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Oslo Børs: The year with the hot summer and the dismal autumn

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The year with the hot summer and the dismal autumn


2018 was a record-hot year for the Oslo stock exchange until autumn’s storms blew in over stock markets

On 25 September the Oslo Børs Benchmark Index closed at an all-time high of 946.43, but this was the last of the all-time highs achieved in 2018. Leading up to this date there had been 31 days of historic highs, with the Index having risen 16.2% since the start of the year. “Oslo Børs beating all other marketplaces” ran a headline in Dagens Næringsliv, with the article going on to explain that no other stock exchange anywhere in the world had generated a better return for investors than Oslo Børs so far in 2018.

Then it turned. From its peak in September, the Oslo Børs Benchmark Index has fallen 15.5%. The change in sentiment has been global, and all the world’s leading stock exchanges have seen sharp falls, with Oslo Børs one of those that has fallen the most.

The Oslo Børs Benchmark Index has fallen 1.8% in 2018. Despite the falls seen in the autumn, the Oslo Børs Benchmark Index has had a much stronger year than other leading stock market indices. At 16:30 on 28 December the USA’s S&P 500 Index had fallen 7.1% in 2018. Other stock market indices have fallen by even more.

Autumn’s share price falls have been the biggest in a long time. To find something resembling a correction on Oslo Børs, one needs to go back nearly three years to February 2016. 2011 was the last calendar year over which the Oslo Børs Benchmark Index was down, and the last time it fell three months in a row, as it has now, was in 2014. Following an unusually long period of continuously rising share prices, many people were expecting a correction. Share price falls following long periods of rising prices are simply part of normal life for stock markets.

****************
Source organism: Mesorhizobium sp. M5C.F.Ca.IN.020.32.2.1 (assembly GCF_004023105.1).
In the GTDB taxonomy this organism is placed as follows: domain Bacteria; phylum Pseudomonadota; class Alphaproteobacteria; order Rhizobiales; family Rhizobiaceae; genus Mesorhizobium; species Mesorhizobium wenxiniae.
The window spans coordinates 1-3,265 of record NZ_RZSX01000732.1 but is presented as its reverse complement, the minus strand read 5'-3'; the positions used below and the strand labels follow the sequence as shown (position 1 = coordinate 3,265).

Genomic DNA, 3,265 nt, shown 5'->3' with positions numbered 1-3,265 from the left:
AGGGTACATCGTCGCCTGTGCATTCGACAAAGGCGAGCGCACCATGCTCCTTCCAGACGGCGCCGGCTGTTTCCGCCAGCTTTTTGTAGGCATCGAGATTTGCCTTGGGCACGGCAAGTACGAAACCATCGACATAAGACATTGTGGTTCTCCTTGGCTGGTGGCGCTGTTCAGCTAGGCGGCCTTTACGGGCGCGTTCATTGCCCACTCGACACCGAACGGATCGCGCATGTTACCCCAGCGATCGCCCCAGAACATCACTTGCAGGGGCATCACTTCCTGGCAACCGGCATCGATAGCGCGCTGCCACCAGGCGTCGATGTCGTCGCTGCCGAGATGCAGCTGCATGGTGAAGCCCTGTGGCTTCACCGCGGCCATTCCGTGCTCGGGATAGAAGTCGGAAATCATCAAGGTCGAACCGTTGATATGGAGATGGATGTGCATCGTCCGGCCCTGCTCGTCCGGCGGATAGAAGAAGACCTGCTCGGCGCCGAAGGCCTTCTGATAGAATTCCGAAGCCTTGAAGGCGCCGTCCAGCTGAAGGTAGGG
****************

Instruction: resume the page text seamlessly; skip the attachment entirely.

Historically, in a normal year the Benchmark Index generates a return for investors of around 10%. If one looks at the Benchmark Index’s historical performance since 1996, it has generated an average annual return of 9.5%. If one includes the former Total Index, Oslo Børs has generated an average annual return of 11.7% since 1982. The total return since 1982 is 5,233%. Over this timeframe, the falls seen this autumn are small.

The price falls seen this autumn were triggered by fear: fear of higher interest rates, fear of slower economic growth, fear of a trade war, fear of a hard Brexit, and a range of other factors that make future prospects less certain. This autumn, sentiment was mainly driven by political factors. Trade policies, geopolitical tensions, and other political developments will continue to play a key role in 2019 and will influence fundamental economic matters globally as well as in Norway.

Oil intensified the falls seen this autumn. Energy is by far the largest sector on Oslo Børs, and oil companies represent approximately 35% of the combined market capitalisation of all the companies listed on Oslo Børs. The rising oil price helped propel the Benchmark Index to new historic highs, but oil dragged the Benchmark Index down in the autumn.

Since the Benchmark Index reached its all-time high, the price of oil has fallen 36%, with the Energy Index having fallen 24.9% over this period.

In 2018 as a whole, however, the Energy Index, which contains a large proportion of companies active in the oil sector, climbed 3.0%. In 2018 Equinor generated a return of 8.8% (share price increase plus dividends), making it the largest single contributor to the increase in the Energy Index. DNO’s and Aker BP’s shares rose by 33.8% and 12.2% respectively, also making a significant contribution. However, the fall in the price of the shares of a number of oil service companies, including Subsea 7 and Borr Drilling, whose shares fell 28.4% and 38.2% respectively, limited the returns generated by both the Benchmark Index and the Energy Index.